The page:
LETTER | Youth and Sports Minister Syed Saddiq Syed Abdul Rahman, I agree with you that “to err is human” and nobody is immune to mistakes.
But before you call Malaysians to move on, you should, at the very least, seek clarity on where preacher Dr Zakir Naik had erred?
For this, you do not have to go far, just read Zakir's apology and then make up your mind on whether or not he qualifies for this maxim – to err is human.
But unmistakably in his apology, Zakir did not say anything about erring. He had put the entire blame on the “distractors” in the video for causing all these problems.
So Syed Saddiq, the maxim “to err is human “ does not apply to him. He is not entitled to it.
Zakir had omitted all the core points that made his statement controversial, i.e., disputing the loyalty of Hindu Malaysians and referring Chinese as “old guests" who should be sent back first should he be sent back to India.
And by looking at every strand of words he weaved into his YouTube statement, he had, without doubt, committed the logical fallacy of ignoratio elenchi.
Simply said, he is ignoring the crux of the issue, reducing his actions to spending time proving what no one denies.”
Nobody denies what he had said in the video about the good of Islam and the 100,000 crowd in Kelantan who heard lecture. And it is also in my opinion that he was wrongly called a racist.
In his defence, he said that he was taken out of “context” and “strange fabrications” were added to his words by his “distractors” meaning your colleagues in caucus, Syed Saddiq.
While the “taken out of context” argument is one of the favourite tools of absconding oneself from blame.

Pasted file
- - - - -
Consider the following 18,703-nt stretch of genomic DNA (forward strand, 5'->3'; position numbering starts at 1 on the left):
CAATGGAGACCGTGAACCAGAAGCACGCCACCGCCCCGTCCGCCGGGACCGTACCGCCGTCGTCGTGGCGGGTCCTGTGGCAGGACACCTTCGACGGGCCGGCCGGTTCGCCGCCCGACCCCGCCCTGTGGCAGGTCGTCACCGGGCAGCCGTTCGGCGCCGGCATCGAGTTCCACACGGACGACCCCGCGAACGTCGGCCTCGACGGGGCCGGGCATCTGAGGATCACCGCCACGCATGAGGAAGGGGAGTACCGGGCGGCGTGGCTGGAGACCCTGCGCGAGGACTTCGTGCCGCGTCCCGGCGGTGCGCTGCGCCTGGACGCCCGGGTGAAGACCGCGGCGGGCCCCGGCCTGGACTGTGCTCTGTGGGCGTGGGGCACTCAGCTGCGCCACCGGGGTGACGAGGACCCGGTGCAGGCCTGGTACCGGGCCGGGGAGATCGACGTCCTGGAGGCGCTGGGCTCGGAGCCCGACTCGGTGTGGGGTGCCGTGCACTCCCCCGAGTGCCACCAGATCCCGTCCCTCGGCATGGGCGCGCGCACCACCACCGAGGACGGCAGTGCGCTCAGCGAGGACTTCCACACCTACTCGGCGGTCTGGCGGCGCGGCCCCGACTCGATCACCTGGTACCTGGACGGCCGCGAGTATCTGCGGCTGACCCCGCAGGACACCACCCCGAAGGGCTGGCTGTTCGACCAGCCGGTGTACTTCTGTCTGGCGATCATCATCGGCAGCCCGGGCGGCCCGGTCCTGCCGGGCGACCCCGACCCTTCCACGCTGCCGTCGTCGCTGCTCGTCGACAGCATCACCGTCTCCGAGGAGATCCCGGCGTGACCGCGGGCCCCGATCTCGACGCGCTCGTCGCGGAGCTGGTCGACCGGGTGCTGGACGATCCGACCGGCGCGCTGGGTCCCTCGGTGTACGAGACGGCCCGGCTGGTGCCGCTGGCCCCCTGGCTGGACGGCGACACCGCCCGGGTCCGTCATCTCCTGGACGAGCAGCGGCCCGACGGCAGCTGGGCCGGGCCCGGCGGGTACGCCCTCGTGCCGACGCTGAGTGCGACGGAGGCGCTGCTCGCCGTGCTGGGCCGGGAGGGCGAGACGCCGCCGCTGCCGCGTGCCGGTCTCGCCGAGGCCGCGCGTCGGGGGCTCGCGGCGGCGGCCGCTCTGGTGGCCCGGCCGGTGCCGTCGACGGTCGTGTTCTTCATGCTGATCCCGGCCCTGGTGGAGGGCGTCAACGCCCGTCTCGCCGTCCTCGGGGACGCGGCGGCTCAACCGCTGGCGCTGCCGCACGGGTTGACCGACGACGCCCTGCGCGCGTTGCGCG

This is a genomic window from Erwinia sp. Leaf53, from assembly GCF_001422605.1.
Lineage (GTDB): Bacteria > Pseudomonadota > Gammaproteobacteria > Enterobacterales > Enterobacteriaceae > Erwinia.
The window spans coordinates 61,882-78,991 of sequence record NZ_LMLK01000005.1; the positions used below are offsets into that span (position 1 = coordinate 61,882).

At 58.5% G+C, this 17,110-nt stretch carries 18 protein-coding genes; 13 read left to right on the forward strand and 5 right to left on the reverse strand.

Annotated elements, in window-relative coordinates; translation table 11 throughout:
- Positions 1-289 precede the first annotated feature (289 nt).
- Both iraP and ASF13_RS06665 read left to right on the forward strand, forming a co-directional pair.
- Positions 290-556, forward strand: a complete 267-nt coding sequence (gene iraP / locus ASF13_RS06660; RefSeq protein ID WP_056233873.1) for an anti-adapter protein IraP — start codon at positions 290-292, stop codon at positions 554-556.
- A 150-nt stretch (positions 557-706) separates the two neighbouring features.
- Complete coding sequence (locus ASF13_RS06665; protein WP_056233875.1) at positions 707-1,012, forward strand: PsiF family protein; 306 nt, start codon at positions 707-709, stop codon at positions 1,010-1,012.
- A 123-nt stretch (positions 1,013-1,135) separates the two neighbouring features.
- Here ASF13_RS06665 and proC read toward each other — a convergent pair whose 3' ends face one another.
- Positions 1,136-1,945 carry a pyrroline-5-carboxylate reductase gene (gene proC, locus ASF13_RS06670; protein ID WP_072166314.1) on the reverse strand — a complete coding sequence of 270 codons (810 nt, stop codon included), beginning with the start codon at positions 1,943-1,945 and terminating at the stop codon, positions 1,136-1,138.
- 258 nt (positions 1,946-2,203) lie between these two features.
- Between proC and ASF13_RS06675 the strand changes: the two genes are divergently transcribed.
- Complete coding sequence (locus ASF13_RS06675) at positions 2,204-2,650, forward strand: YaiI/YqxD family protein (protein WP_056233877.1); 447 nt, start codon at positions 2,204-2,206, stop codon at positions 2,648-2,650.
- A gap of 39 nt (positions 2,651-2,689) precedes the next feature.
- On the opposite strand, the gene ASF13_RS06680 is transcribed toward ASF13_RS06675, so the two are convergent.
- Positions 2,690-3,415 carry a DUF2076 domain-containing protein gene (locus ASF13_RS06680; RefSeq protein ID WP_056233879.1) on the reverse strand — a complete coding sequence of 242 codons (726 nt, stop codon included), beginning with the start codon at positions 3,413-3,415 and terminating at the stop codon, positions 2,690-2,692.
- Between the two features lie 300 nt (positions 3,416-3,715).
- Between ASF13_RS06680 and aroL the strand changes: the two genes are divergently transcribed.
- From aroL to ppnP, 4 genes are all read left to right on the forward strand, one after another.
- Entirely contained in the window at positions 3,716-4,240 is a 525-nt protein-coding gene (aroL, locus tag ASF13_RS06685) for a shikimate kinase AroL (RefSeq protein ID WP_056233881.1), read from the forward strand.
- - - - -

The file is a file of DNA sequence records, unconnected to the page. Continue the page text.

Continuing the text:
His does not apply here, because his controversial statement is a standalone propositional statement. It proposes an opinion of the Chinese and the Hindu Indians which sticks like super glue to the context of his statement.
His statement is a spade and a spade we shall call it, nothing more or less.
I understand the full diction of ”strange fabrications” but shoving it into his argument without attaching any proof, baffled me.
Hopefully Zakir understands that ours is a free country, if he says something in public, he must realise that by doing so, he has opened up an arena whereby anybody can enter.
These people are not “distractors”, but are contenders to his opinion. Hence if he cannot stand the heat, he should shut up.
Finally, we should view without any doubt that his lecture in Kelantan was a religious sermon and was not controversial, but his statement about the Hindu Indians and Chinese, is.
In the end, we are a nation of many families brought together by kind words and deeds.
We, Malaysians have worked very hard to keep peace and harmony in Malaysia. We go out at length to acknowledge each other as brothers and sisters although we are of different creed and ethnicity.
I, on my part try my best to bring up my children to respect and understand the faith of others. Five years ago when my daughter started her medical schooling, I told her to let compassion defines her action and speech.
When she started as a houseman in a government hospital early this year, I, again reminded her about what I told her five years ago.
After two months into her housemanship, she encountered a case where a Malay lady was frantically searching for her.
On meeting my daughter, she drew a deep breath and said that she had to meet her and thank her before bringing her late mother's body home. Her late mother had told her that she was very grateful for all the kindness and compassion that she had received from my daughter.
Just three weeks ago, my daughter was on night duty and during the course of the night my daughter struck a conversation with a Malay lady.
She told my daughter about the difficult life she was having. The next day when my daughter discharged her, she gave the lady twenty ringgit. At first, she refused, but after much insistence, she accepted it with tears streaming down from her eyes.
In sum, kindness and compassion should be in the hearts of those who preach peace and Zakir has very little of it.
The views expressed here are those of the author/contributor and do not necessarily represent the views of Malaysiakini.